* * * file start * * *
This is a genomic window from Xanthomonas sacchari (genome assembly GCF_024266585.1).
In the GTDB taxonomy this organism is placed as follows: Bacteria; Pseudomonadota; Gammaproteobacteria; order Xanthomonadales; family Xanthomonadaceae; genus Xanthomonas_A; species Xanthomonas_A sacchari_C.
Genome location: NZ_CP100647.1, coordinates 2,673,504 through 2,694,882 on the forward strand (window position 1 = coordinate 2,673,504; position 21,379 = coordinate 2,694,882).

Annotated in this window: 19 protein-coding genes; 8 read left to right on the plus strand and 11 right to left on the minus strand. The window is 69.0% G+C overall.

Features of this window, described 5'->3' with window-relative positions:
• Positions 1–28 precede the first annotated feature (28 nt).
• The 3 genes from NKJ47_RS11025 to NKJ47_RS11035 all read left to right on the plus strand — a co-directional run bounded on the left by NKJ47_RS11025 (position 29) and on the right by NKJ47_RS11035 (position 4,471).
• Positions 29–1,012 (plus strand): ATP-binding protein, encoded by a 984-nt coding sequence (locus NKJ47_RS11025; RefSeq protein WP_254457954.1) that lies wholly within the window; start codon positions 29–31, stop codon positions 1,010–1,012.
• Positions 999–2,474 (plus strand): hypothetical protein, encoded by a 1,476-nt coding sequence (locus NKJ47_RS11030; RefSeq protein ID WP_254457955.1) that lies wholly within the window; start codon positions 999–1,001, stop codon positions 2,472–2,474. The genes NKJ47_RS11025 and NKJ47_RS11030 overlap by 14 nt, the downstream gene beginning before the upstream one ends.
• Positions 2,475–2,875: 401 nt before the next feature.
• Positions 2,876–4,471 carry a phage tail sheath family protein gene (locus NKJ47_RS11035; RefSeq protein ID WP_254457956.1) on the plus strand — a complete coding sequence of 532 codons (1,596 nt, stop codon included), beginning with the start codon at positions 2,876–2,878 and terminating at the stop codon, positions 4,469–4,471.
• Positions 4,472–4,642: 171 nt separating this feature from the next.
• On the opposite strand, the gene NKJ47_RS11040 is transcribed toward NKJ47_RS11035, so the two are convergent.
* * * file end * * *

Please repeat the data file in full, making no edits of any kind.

This is a genomic window from Xanthomonas sacchari (genome assembly GCF_024266585.1).
In the GTDB taxonomy this organism is placed as follows: Bacteria; Pseudomonadota; Gammaproteobacteria; order Xanthomonadales; family Xanthomonadaceae; genus Xanthomonas_A; species Xanthomonas_A sacchari_C.
Genome location: NZ_CP100647.1, coordinates 2,673,504 through 2,694,882 on the forward strand (window position 1 = coordinate 2,673,504; position 21,379 = coordinate 2,694,882).

Annotated in this window: 19 protein-coding genes; 8 read left to right on the plus strand and 11 right to left on the minus strand. The window is 69.0% G+C overall.

Features of this window, described 5'->3' with window-relative positions:
• Positions 1–28 precede the first annotated feature (28 nt).
• The 3 genes from NKJ47_RS11025 to NKJ47_RS11035 all read left to right on the plus strand — a co-directional run bounded on the left by NKJ47_RS11025 (position 29) and on the right by NKJ47_RS11035 (position 4,471).
• Positions 29–1,012 (plus strand): ATP-binding protein, encoded by a 984-nt coding sequence (locus NKJ47_RS11025; RefSeq protein WP_254457954.1) that lies wholly within the window; start codon positions 29–31, stop codon positions 1,010–1,012.
• Positions 999–2,474 (plus strand): hypothetical protein, encoded by a 1,476-nt coding sequence (locus NKJ47_RS11030; RefSeq protein ID WP_254457955.1) that lies wholly within the window; start codon positions 999–1,001, stop codon positions 2,472–2,474. The genes NKJ47_RS11025 and NKJ47_RS11030 overlap by 14 nt, the downstream gene beginning before the upstream one ends.
• Positions 2,475–2,875: 401 nt before the next feature.
• Positions 2,876–4,471 carry a phage tail sheath family protein gene (locus NKJ47_RS11035; RefSeq protein ID WP_254457956.1) on the plus strand — a complete coding sequence of 532 codons (1,596 nt, stop codon included), beginning with the start codon at positions 2,876–2,878 and terminating at the stop codon, positions 4,469–4,471.
• Positions 4,472–4,642: 171 nt separating this feature from the next.
• On the opposite strand, the gene NKJ47_RS11040 is transcribed toward NKJ47_RS11035, so the two are convergent.